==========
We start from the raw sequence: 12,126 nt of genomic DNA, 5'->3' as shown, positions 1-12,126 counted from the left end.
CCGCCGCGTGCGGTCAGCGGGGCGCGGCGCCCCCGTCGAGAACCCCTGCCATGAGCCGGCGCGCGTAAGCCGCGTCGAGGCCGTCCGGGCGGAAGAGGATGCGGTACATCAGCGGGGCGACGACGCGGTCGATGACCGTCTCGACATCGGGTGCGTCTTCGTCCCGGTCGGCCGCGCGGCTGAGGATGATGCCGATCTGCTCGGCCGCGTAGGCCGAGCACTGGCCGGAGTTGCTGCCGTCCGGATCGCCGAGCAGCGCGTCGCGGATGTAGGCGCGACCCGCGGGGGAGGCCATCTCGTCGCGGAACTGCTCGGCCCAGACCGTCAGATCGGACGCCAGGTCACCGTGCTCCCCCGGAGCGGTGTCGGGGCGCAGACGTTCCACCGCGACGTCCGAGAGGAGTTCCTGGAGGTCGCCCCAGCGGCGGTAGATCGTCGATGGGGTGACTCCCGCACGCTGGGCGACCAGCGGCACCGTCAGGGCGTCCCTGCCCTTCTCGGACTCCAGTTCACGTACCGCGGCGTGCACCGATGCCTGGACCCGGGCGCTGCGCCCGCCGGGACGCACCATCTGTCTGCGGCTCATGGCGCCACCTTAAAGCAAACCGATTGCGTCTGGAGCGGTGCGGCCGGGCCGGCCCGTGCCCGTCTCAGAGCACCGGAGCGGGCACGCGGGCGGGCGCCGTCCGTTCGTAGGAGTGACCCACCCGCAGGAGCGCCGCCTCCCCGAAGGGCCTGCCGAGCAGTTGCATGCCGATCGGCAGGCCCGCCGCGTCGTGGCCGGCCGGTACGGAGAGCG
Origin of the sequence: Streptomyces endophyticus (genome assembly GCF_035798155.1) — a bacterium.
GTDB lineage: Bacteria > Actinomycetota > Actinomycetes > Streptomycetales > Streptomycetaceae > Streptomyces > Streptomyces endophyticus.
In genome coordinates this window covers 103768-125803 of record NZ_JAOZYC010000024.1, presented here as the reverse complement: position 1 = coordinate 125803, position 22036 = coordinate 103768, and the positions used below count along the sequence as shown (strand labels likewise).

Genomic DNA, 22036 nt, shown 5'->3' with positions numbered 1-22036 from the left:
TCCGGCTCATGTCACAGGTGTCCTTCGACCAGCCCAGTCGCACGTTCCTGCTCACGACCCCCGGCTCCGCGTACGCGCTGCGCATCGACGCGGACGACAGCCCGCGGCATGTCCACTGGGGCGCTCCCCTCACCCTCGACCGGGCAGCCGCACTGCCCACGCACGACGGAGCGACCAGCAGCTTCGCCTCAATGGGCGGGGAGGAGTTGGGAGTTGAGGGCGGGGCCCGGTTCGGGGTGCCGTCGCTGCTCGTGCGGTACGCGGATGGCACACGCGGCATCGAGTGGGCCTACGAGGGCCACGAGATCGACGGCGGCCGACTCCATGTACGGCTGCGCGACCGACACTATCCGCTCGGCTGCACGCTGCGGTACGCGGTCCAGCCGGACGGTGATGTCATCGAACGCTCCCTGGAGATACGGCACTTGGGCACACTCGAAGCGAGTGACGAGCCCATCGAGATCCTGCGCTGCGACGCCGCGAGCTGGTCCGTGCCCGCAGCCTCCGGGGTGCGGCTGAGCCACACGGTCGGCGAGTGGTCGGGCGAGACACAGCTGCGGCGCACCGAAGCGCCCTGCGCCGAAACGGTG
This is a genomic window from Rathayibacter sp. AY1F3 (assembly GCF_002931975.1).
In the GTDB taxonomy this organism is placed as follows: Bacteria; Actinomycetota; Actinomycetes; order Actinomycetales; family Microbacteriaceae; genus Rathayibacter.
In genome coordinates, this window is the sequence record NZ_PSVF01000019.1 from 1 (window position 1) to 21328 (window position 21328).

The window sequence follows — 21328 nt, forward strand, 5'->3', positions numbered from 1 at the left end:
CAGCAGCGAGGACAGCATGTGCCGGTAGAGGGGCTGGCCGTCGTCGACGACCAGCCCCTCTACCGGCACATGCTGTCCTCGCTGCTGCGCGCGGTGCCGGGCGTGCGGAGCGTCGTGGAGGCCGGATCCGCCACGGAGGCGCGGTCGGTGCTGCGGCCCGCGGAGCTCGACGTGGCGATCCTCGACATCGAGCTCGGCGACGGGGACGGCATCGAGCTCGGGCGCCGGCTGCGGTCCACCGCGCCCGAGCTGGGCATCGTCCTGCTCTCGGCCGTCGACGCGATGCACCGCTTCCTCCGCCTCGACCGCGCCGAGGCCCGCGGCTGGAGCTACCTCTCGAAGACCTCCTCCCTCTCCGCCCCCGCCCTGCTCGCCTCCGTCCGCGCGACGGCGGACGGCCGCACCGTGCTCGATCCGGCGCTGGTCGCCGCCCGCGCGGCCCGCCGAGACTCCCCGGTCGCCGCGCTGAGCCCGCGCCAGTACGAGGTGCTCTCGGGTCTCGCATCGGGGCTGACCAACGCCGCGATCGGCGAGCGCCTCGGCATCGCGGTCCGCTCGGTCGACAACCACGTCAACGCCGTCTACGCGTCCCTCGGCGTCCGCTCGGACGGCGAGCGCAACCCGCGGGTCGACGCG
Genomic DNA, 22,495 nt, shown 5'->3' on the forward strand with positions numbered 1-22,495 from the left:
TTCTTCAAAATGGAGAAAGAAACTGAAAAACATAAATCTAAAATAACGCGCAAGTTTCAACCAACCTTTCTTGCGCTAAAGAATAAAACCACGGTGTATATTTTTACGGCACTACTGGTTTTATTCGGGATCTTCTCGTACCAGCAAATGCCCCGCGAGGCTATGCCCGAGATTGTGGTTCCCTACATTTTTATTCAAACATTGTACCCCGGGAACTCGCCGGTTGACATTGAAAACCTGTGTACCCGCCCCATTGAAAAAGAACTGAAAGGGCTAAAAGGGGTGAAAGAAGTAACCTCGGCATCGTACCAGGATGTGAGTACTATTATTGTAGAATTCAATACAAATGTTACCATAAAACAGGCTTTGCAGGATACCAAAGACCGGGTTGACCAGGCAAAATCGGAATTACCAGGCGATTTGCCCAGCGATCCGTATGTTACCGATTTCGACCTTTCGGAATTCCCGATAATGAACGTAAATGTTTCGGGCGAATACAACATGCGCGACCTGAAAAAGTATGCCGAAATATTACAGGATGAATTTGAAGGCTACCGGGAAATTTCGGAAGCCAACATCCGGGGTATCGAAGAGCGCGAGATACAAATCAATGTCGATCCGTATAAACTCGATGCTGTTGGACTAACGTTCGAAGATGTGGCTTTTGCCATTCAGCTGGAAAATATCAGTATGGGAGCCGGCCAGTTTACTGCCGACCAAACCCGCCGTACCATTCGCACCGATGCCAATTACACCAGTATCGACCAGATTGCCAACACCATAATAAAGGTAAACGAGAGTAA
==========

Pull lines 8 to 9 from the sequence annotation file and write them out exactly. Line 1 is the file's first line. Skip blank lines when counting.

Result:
This is a genomic window from Rathayibacter sp. AY1F3 (assembly GCF_002931975.1).
In the GTDB taxonomy this organism is placed as follows: Bacteria; Actinomycetota; Actinomycetes; order Actinomycetales; family Microbacteriaceae; genus Rathayibacter.